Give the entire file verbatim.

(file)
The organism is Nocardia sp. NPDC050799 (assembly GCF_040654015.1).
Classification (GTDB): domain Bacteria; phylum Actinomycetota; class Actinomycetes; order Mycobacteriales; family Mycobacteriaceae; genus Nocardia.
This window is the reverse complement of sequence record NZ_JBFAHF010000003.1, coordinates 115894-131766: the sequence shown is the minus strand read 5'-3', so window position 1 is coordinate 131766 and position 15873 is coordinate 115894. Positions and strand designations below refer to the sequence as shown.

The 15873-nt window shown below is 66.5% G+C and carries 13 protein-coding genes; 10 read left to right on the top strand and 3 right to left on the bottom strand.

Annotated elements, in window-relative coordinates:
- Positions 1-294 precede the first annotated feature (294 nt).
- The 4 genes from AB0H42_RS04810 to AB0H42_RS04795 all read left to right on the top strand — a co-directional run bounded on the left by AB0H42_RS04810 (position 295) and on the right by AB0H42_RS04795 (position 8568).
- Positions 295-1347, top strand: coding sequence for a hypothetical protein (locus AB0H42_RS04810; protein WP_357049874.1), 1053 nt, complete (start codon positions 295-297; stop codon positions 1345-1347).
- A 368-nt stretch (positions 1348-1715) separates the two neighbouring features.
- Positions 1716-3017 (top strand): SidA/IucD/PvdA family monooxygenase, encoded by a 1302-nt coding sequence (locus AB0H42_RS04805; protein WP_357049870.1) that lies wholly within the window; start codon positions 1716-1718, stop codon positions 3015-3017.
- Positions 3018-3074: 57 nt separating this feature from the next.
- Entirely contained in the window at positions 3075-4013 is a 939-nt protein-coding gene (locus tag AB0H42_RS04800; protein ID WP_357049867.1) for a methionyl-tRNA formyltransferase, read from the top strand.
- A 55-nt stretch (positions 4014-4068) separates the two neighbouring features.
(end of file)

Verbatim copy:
The organism is Nocardia sp. NPDC050799 (assembly GCF_040654015.1).
Classification (GTDB): domain Bacteria; phylum Actinomycetota; class Actinomycetes; order Mycobacteriales; family Mycobacteriaceae; genus Nocardia.
This window is the reverse complement of sequence record NZ_JBFAHF010000003.1, coordinates 115894-131766: the sequence shown is the minus strand read 5'-3', so window position 1 is coordinate 131766 and position 15873 is coordinate 115894. Positions and strand designations below refer to the sequence as shown.

The 15873-nt window shown below is 66.5% G+C and carries 13 protein-coding genes; 10 read left to right on the top strand and 3 right to left on the bottom strand.

Annotated elements, in window-relative coordinates:
- Positions 1-294 precede the first annotated feature (294 nt).
- The 4 genes from AB0H42_RS04810 to AB0H42_RS04795 all read left to right on the top strand — a co-directional run bounded on the left by AB0H42_RS04810 (position 295) and on the right by AB0H42_RS04795 (position 8568).
- Positions 295-1347, top strand: coding sequence for a hypothetical protein (locus AB0H42_RS04810; protein WP_357049874.1), 1053 nt, complete (start codon positions 295-297; stop codon positions 1345-1347).
- A 368-nt stretch (positions 1348-1715) separates the two neighbouring features.
- Positions 1716-3017 (top strand): SidA/IucD/PvdA family monooxygenase, encoded by a 1302-nt coding sequence (locus AB0H42_RS04805; protein WP_357049870.1) that lies wholly within the window; start codon positions 1716-1718, stop codon positions 3015-3017.
- Positions 3018-3074: 57 nt separating this feature from the next.
- Entirely contained in the window at positions 3075-4013 is a 939-nt protein-coding gene (locus tag AB0H42_RS04800; protein ID WP_357049867.1) for a methionyl-tRNA formyltransferase, read from the top strand.
- A 55-nt stretch (positions 4014-4068) separates the two neighbouring features.